By Marc Apter
Washington D.C. (February 3, 2020) – How is fabric used to express the intent and feeling of a dance and how in the world do you create an outfit that allows a dancer the freedom and safety to move as the choreographer intends? The broad range of contemporary dances performed by Chamber Dance Project (CDP) this coming summer in Washington is the challenge faced by Bekah Nettekoven Tello, their long-time costume designer. On February 11 from 6:30 pm to 8:30 pm the focus of “Evening with the Artist” will be costume design at the Chamber Dance Project Media Lounge, 700 12th Street N.W., Suite 700, Washington D.C. Each dance is by a different choreographer, each dance with a unique style and intent. Because Chamber Dance Project performs only contemporary ballets, traditional tutus and tights are not an option; Tello must create a whole new fashion vocabulary for each dance. Tickets are $30 from chamberdance.org. Student discount code: STUDENTS10. More information: 202-499.2297.
“How does a costume serve the dance? How does a costume serve the dancer,” asked award- winning choreographer and artistic director Diane Coburn Bruning, founder of Chamber Dance Project. “Find out at an intimate gathering with Bekah on Feb. 11.”
Tello plans to explore some of her more recent costumes. She will open the evening to participation and discussion of the process of dance costume design from measurements to shopping to building to fittings and finally performance. Much of this process will be new for guests to engage with and will leave them with a clearer picture of how costume design comes to fruition.
As with most of Chamber Dance Project’s endeavors, Tello plans to make this evening hands-on. The focus will be on building the costumes for the powerful Chant dance and then moving into the process of development and shopping for this summer’s new dance by Colin Gee.
She may take a few measurements and then invite the attendees to help Google fabric and clothing options within specific parameters. And then onto a quick fitting and demonstration of what needs to be considered when fitting clothing for dance. She will have the Chant costumes and perhaps a few other samples as well.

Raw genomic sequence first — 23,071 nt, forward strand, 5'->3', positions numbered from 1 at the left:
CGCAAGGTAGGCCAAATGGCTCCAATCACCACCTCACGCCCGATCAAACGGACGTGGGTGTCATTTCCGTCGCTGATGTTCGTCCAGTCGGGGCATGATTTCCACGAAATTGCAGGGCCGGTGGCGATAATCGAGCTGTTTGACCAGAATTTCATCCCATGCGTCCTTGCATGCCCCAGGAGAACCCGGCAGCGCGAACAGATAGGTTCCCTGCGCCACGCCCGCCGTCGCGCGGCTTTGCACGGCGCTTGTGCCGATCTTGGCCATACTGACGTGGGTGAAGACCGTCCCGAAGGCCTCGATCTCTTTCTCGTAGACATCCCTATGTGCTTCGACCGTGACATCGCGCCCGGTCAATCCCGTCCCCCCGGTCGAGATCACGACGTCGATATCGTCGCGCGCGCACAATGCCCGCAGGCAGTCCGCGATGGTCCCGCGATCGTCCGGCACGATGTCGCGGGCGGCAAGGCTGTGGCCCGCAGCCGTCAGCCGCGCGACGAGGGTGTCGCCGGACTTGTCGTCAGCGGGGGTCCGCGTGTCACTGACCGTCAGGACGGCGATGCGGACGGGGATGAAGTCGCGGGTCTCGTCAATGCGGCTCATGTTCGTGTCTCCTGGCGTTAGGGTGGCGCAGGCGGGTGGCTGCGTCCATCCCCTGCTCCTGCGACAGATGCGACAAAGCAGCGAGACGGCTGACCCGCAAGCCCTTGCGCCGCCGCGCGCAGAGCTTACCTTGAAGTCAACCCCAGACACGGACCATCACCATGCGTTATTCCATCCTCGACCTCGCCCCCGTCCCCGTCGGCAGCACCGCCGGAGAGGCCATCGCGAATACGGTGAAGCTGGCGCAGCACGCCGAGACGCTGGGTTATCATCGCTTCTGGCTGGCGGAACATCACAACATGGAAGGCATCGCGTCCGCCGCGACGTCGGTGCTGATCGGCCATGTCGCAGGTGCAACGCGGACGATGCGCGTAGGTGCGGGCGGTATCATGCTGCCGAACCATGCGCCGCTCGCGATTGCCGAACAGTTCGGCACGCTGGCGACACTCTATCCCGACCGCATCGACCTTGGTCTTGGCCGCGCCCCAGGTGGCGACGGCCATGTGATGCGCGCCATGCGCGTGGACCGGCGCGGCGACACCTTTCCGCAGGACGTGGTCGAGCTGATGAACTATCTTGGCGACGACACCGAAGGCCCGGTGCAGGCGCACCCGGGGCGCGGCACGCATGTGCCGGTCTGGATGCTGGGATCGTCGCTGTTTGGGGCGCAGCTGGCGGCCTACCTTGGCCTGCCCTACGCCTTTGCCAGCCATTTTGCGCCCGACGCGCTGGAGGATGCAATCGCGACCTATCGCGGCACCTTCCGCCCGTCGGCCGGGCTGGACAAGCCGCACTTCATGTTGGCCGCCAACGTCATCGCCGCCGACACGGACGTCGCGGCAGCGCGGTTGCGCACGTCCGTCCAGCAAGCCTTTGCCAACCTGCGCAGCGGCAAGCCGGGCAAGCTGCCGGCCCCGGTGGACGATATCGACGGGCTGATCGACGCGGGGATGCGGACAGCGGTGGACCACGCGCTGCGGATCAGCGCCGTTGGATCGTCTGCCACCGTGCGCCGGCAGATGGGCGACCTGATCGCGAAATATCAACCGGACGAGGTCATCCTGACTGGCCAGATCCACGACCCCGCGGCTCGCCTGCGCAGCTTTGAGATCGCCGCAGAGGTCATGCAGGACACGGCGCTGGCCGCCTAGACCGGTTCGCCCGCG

More about Bekah
Costume Designer and Wardrobe supervisor, Bekah Nettekoven Tello, is in her sixth season with CDP. Her work was first seen in Songs by Cole, followed by Chant and Prufrock, among others. Bekah has a degree in Comprehensive Theatre and MA in Theatre History. She loves to research before beginning any new design project. In addition to her work with CDP, Bekah spent six seasons with The Washington Ballet (TWB) as a wardrobe assistant. While at TWB she has had the privilege of working with designers such as Vandal and Christine Darch, as well as assisting on the build of Septime Webre’s Alice (In Wonderland), The Sun Also Rises, and Sleepy Hollow. It takes all of life to create art, and Bekah is grateful to contribute her bits to the whole.
More About Chamber Dance Project
Award-winning choreographer and Artistic Director, Diane Coburn Bruning founded Chamber Dance Project acting upon her conviction that dance should be a collaboration between dancers and musicians, and that sharing the creative process with audiences would only deepen their experience in witnessing live performances. Since their Washington debut season in 2014 at the Kennedy Center, the company has received enthusiastic critical and audience response.
Chamber Dance Project’s work is a collaboration of outstanding artists and designers creating new works. The company commissions and performs new and contemporary works by outstanding choreographers and composers in collaboration with dancers and musicians (who perform onstage). In this series as well as in open rehearsals, they share the creative process. With their donated ticket and Bring a Child for Free programs, they provide access to those not otherwise afforded the opportunity of live music and dance.
Chamber Dance Project sponsors include Bloomberg Philanthropies, DC Commission on Arts and Humanities, KPMG, Northwestern Mutual, The Share Fund, and Macy’s among others.